Philosophers since ancient times have pondered how we can know whether moral claims are true or false. The first half of the twentieth century witnessed widespread skepticism concerning the possibility of moral knowledge. Indeed, some argued that moral statements lacked cognitive content altogether, because they were not susceptible to empirical verification. The British philosopher A. J. Ayer contends that 'They are pure expressions of feeling and as such do not come under the category of truth and falsehood. They are unverifiable (...) … because they do not express genuine propositions.' The second half of the twentieth century brought a revival of interest among philosophers in moral and political questions. Whether or not ethics can be founded upon a rational basis continues to preoccupy the philosophical community even now. (shrink)
This collects some of the remarks made at the 2016 Pacific APA Memorial session for Patrick Suppes and Jaakko Hintikka. The full list of speakers on behalf of these two philosophers: Dagfinn Follesdal; Dana Scott; Nancy Cartwright; Paul Humphreys; Juliet Floyd; Gabriel Sandu; John Symons.
Institutional review boards are almost universally considered to be overworked and understaffed. They also require substantial commitments of time and resources from their members. Although some surveys report average IRB memberships of 15 people or more, federal regulations require only five. We present data on IRB meetings at eight of the top 25 academic medical centers in the United States funded by the National Institutes of Health. These data indicate substantial contributions from primary reviewers and chairs during protocol discussions but (...) little from other members, which implies that it may be possible for smaller IRBs to accomplish the same tasks with no reduction in the quality of review. (shrink)
Summary This paper traces a mutually reinforcing set of arguments about the practice of history in the work of J. G. A. Pocock and Paul Ricoeur that responds to challenges posed to the autonomy of selves and their communities raised by both thinkers. It begins with their respective views on language, texts and actions, moves to the construction of narrative and historiography, and concludes with their account of selves and the communities to which they belong. Corresponding to these three (...) considerations are a set of conclusions drawn with different emphases: first, that both texts and acts are potentially open to indefinite and plural interpretations; second, that narrative and historiography are constitutively contested modes of critical discourse continually open to the construction of new meaning; and third, that the contested, capable, narrative self, and the community to which that mediated self belongs, exercises autonomy as an active, responsible, reflective citizen and/or critical historian. It concludes from this study that the limited openness of language, narrative and identity constitutes the promise and risk of history as a contested and affective representation. (shrink)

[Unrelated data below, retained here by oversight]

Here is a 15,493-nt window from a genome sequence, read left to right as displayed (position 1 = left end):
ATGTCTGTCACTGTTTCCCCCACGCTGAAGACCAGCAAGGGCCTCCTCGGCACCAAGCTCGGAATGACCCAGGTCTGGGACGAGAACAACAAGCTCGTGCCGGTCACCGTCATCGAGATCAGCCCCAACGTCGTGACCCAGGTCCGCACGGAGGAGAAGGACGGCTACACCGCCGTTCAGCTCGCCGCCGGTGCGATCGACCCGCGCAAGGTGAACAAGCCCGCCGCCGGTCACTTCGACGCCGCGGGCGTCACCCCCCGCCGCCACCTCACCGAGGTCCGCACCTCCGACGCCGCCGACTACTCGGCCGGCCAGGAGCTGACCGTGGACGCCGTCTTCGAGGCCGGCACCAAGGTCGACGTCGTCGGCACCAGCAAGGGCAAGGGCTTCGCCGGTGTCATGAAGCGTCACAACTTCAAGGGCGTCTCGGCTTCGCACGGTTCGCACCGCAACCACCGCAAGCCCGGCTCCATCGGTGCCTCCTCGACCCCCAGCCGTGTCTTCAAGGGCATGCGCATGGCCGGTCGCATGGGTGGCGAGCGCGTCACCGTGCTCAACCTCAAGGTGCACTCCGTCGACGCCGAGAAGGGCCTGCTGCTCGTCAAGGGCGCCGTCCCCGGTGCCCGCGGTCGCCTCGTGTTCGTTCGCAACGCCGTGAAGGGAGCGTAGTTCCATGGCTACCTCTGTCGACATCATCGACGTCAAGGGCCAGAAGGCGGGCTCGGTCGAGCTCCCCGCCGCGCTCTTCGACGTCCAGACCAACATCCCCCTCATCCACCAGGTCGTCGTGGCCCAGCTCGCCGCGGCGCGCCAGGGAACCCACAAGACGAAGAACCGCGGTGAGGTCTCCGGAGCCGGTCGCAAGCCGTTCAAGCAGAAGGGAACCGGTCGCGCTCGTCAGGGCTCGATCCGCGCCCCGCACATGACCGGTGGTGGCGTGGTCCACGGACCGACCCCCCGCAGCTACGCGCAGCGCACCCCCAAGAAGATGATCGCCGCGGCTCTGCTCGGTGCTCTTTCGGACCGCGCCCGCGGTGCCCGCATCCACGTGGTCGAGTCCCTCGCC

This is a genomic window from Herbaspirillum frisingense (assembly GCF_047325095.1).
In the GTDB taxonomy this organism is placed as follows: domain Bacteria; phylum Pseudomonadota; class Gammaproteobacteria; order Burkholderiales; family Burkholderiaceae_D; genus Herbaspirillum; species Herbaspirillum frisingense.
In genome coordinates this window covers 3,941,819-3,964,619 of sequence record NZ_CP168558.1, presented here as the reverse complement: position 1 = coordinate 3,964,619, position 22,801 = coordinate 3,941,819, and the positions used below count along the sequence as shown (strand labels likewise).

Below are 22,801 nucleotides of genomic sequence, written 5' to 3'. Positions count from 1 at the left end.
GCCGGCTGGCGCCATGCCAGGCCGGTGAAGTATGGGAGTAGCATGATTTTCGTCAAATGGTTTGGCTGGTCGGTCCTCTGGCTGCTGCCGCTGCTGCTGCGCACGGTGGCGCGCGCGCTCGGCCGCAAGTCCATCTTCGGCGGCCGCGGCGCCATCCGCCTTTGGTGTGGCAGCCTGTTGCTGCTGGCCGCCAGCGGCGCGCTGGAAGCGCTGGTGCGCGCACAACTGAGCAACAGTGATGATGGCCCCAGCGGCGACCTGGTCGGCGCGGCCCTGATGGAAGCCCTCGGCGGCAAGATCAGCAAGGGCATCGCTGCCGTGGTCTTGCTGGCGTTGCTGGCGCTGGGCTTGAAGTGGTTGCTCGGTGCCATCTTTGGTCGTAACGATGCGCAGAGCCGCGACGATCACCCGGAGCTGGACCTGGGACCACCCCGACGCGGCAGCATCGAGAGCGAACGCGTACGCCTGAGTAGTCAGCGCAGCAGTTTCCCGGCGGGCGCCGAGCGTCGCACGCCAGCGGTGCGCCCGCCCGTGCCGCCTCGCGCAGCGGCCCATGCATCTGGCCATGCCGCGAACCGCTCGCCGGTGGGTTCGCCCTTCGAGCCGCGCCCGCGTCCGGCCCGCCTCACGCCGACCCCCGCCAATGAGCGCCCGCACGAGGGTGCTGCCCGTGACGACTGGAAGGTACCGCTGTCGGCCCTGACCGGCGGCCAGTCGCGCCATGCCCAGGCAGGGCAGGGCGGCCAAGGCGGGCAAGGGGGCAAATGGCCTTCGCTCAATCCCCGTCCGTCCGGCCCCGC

Western Buddhology, the responsible scholarly study of Buddhist languages, history and ideas, is now more than a century and a half old. For most of that time scholars working in this field have been primarily concerned to understand and expound their sources, not to criticize or assess the views found therein, much less to make any attempt at deciding whether the central views of Buddhist philosophers are likely to be true statements of the way things are. There are good reasons (...) for this restriction; before a given set of philosophical views can be assessed it must be understood, and in the case of Buddhism the gaining of such understanding has involved the collective philological labours of several generations of scholars and is still in many respects in its infancy. What is the case for the scholarly community as a whole is magnified for the individual working in this field; the effort involved in becoming competent in several Buddhist canonical languages and in becoming familiar with a range of philosophical ideas and preconceptions which are in many respects alien to one's own culture tends to mean that the Buddhologist's apprenticeship is long, his publications so clogged with jargon as to be inaccessible to any non-specialist, and his appetite for truth stifled by Sanskrit syntax and Tibetan declensions. There is the added problem that the Western intellectual who makes the study of Buddhism his avocation is likely to be, in some more or less well defined sense, a Buddhist; and the dangers of making religious commitment the major motivation for scholarly study have been so amply illustrated by Christian history that they scarcely need rehearsing here. (shrink)
Nicolas Malebranche is now recognised as a major figure in the history of philosophy, occupying a crucial place in the Rationalist tradition of Descartes, Spinoza and Leibniz. The Search after Truth is his first, longest and most important work; this volume also presents the Elucidations which accompanied its third edition, the result of comments that Malebranche solicited on the original work and an important repository of his theories of ideas and causation. Together, the two texts constitute the complete expression of (...) his mature thought, and are written in his subtle, argumentative and thoroughly readable style. They are presented in the distinguished translations by Thomas M. Lennon and Paul J. Olscamp, together with a historical introduction, a chronology of Malebranche's life, and useful notes on further reading. (shrink)